The same procedure for joining described in Example 1 is followed, except that electron beam welding rather than spot welding is used to join the precursor. The joined precursor is oxidized as described in Example 1.
The same procedure for joining described in Example 1 is followed, except that laser beam welding rather than spot welding is used to join the precursor. The joined precursor is oxidized as described in Example 1.
The same procedure for joining described in Example 1 is followed, except that gas tungsten arc (GTA) welding rather than spot welding is used to join the precursor. The joined precursor is oxidized as described in Example 1.
The same procedure for joining described in Example 1 is followed, except that flash butt welding rather than spot welding is used to join the precursor. The joined precursor is oxidized as described in Example 1.
The same procedure for joining described in any of the previously mentioned examples is followed for a Bi-(Pb)-Sr-Ca-Cu-(noble metal) alloy rather than a Y-Ba-Cu alloy. The joined precursor is given an oxidation treatment suitable for producing a superconductor.
The same procedure for joining described in any of the previously mentioned examples is followed for a Ti-Ca-Cu-(noble metal) alloy rather than a Y-Ba-Cu alloy. The joined precursor is given an oxidation treatment suitable for producing a superconductor.
The same procedure for joining described in any of the previously mentioned examples could be followed for the metal precursor alloy of any other ceramic superconductor system rather than a Y-Ba-Cu alloy. The joined precursor is given an oxidation treatment suitable for producing a superconductor.
It is also often necessary to electrically join a superconductor to a non-superconductor, for instance to connect a power source or other conventional equipment to the superconducting components. It has been known to deposit a thin film of metal onto a piece of superconducting oxide and then to solder the non-superconducting piece to the film/oxide.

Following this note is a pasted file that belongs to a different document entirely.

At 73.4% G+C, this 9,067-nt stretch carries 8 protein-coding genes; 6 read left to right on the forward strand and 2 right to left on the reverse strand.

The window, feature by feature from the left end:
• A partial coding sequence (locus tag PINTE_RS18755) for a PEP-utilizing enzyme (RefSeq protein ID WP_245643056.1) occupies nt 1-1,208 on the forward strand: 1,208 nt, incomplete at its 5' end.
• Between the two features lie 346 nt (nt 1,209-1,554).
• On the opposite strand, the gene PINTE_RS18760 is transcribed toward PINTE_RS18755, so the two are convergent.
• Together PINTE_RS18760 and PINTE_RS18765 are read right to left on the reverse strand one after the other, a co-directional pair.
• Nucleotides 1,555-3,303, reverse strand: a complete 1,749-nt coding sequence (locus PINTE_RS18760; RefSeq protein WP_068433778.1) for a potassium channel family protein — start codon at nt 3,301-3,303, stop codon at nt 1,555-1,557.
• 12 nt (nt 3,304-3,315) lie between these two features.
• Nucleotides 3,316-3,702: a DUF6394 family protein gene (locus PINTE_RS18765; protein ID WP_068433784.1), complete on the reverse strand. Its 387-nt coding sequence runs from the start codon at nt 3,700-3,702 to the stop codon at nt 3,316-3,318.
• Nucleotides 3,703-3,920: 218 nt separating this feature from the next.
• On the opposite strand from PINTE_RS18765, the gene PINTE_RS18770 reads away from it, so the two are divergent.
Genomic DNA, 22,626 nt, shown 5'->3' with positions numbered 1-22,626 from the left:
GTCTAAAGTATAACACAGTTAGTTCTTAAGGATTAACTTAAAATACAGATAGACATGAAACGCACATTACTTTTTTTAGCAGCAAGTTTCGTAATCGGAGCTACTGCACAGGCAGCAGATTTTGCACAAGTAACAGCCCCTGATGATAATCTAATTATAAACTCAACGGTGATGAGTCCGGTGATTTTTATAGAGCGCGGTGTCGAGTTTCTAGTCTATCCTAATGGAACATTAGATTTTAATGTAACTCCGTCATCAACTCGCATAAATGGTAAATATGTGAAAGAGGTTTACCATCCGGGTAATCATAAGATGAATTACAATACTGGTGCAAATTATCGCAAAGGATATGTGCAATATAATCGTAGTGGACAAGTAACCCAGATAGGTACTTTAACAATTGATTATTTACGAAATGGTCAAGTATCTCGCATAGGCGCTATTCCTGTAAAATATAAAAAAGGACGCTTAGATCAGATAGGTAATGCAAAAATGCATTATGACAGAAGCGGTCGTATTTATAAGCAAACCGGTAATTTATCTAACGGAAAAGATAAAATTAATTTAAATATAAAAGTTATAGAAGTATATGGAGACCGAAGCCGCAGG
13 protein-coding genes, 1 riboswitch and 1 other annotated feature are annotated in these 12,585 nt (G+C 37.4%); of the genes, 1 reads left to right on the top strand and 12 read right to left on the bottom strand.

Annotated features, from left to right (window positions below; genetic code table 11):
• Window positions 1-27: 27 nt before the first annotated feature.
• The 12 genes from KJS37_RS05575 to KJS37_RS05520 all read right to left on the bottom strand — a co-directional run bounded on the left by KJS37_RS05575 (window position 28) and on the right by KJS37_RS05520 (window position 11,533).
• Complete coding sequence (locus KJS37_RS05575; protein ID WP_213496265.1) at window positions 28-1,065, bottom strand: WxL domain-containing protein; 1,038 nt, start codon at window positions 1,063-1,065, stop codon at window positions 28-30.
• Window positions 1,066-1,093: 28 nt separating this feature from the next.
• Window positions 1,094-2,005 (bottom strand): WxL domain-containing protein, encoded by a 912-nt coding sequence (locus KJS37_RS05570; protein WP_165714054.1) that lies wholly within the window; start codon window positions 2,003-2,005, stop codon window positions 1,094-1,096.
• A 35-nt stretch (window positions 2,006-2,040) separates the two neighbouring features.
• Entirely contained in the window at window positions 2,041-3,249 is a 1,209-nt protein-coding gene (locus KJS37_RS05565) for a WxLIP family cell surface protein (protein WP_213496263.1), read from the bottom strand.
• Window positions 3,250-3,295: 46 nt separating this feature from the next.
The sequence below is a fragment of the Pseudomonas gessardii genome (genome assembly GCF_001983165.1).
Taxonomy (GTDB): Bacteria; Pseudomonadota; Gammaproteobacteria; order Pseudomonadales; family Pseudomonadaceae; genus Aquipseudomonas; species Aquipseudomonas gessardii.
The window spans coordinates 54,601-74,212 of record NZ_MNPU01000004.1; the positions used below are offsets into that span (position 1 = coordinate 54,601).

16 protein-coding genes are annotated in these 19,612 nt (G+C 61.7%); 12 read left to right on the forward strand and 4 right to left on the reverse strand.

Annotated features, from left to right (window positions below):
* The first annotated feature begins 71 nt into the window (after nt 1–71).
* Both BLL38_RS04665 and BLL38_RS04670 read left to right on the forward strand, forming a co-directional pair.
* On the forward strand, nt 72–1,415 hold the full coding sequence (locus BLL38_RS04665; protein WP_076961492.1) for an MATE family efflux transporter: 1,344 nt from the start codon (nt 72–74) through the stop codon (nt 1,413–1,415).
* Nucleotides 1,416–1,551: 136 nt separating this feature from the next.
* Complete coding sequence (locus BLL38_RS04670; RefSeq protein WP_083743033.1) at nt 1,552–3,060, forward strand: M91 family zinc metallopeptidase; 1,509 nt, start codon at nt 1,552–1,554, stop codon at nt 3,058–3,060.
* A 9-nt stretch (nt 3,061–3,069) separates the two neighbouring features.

The process of the invention can be used to join a superconductor to a non-superconductor. A piece of metallic precursor (either with or without incorporated noble metal) is joined by an appropriate technique, as discussed above, to a piece of non-superconducting metal. The non-superconducting metal must be one which is noble, or oxidizes only very slowly under the heat treating conditions which transform the precursor into the superconductor.
Using a Black and Webster capacitor discharge spot welder with a power setting of 300V, pieces of Yb-Ba-Cu alloy of dimensions 2 mm wide and 0.1 mm thick were welded to pieces of 0.5 mm thick fine silver foil. The joined materials were then oxidized in a pure oxygen environment at 500° C. Thereafter, the temperature was raised to 900° C. and held until there was no more weight gain. The temperature was then lowered to 500° C. and maintained for eighteen hours. The temperature was then reduced to room temperature. After this oxidation treatment, the silver remained in intimate electrical contact with the YbBa2 Cu3 O7 superconductor. It will be noted from FIGS. 1A and 1B that the joint between precursor pieces 2, 4 is autogenous and metallurgically bonds the two pieces together.